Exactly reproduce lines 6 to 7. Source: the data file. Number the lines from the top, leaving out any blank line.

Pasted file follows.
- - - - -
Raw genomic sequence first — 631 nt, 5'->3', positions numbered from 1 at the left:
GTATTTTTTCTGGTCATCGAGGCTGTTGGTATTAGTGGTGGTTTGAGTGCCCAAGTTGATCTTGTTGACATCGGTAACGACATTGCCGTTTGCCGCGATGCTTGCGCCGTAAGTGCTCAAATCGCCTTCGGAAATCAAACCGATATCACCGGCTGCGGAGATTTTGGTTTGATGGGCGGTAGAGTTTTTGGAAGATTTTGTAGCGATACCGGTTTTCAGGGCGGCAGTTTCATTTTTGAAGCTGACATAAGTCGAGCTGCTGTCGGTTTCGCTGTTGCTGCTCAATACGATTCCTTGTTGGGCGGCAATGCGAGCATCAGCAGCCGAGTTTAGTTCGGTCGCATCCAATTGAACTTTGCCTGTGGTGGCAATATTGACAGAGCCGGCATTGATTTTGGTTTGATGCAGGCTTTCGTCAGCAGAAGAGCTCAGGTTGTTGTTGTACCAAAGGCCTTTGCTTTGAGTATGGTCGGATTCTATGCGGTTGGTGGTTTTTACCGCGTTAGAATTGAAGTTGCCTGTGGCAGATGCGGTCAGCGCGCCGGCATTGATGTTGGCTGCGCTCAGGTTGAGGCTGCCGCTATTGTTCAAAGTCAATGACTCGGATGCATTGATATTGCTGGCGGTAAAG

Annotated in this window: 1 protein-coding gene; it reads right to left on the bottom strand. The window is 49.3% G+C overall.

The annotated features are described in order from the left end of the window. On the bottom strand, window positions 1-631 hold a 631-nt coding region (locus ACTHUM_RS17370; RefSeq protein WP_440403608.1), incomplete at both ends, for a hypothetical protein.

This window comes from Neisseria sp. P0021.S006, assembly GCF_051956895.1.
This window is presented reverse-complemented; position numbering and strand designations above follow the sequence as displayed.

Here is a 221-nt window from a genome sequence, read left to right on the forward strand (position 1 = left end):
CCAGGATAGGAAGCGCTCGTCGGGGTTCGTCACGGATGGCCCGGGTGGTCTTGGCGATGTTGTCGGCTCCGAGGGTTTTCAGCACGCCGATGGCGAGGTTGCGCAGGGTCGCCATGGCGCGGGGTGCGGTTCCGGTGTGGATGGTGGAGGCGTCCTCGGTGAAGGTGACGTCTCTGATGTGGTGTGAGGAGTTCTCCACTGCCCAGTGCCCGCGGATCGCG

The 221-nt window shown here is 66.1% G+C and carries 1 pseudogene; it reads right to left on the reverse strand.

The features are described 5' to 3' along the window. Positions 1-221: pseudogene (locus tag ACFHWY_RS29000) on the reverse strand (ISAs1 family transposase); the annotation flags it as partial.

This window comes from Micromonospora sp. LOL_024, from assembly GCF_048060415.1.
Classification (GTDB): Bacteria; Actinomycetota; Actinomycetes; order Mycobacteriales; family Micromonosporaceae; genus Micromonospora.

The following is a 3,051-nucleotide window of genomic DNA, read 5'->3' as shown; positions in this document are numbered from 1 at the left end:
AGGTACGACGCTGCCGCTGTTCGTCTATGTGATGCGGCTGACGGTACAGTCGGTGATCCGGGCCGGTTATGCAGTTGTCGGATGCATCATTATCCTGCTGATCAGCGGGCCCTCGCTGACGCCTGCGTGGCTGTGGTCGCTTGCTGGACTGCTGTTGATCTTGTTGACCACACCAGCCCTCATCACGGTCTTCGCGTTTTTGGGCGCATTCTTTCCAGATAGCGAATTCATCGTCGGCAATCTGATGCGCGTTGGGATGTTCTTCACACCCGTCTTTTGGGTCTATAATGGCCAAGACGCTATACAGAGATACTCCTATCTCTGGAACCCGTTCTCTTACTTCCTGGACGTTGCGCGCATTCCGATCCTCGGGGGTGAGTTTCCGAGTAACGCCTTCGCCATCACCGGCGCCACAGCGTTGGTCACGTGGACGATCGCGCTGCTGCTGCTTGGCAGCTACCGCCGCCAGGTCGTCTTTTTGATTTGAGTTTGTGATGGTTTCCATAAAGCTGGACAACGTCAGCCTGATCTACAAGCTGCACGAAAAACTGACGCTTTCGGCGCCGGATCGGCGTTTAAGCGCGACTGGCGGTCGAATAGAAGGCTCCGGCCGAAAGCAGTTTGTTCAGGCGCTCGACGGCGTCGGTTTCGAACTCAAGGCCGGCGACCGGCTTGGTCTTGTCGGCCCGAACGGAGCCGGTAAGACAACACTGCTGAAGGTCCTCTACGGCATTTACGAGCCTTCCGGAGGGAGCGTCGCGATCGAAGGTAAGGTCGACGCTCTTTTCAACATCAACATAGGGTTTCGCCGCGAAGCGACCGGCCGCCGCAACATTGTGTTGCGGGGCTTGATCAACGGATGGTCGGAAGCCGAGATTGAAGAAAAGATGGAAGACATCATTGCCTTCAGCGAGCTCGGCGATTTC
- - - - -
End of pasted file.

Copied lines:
This window is presented reverse-complemented; position numbering and strand designations above follow the sequence as displayed.

Here is a 221-nt window from a genome sequence, read left to right on the forward strand (position 1 = left end):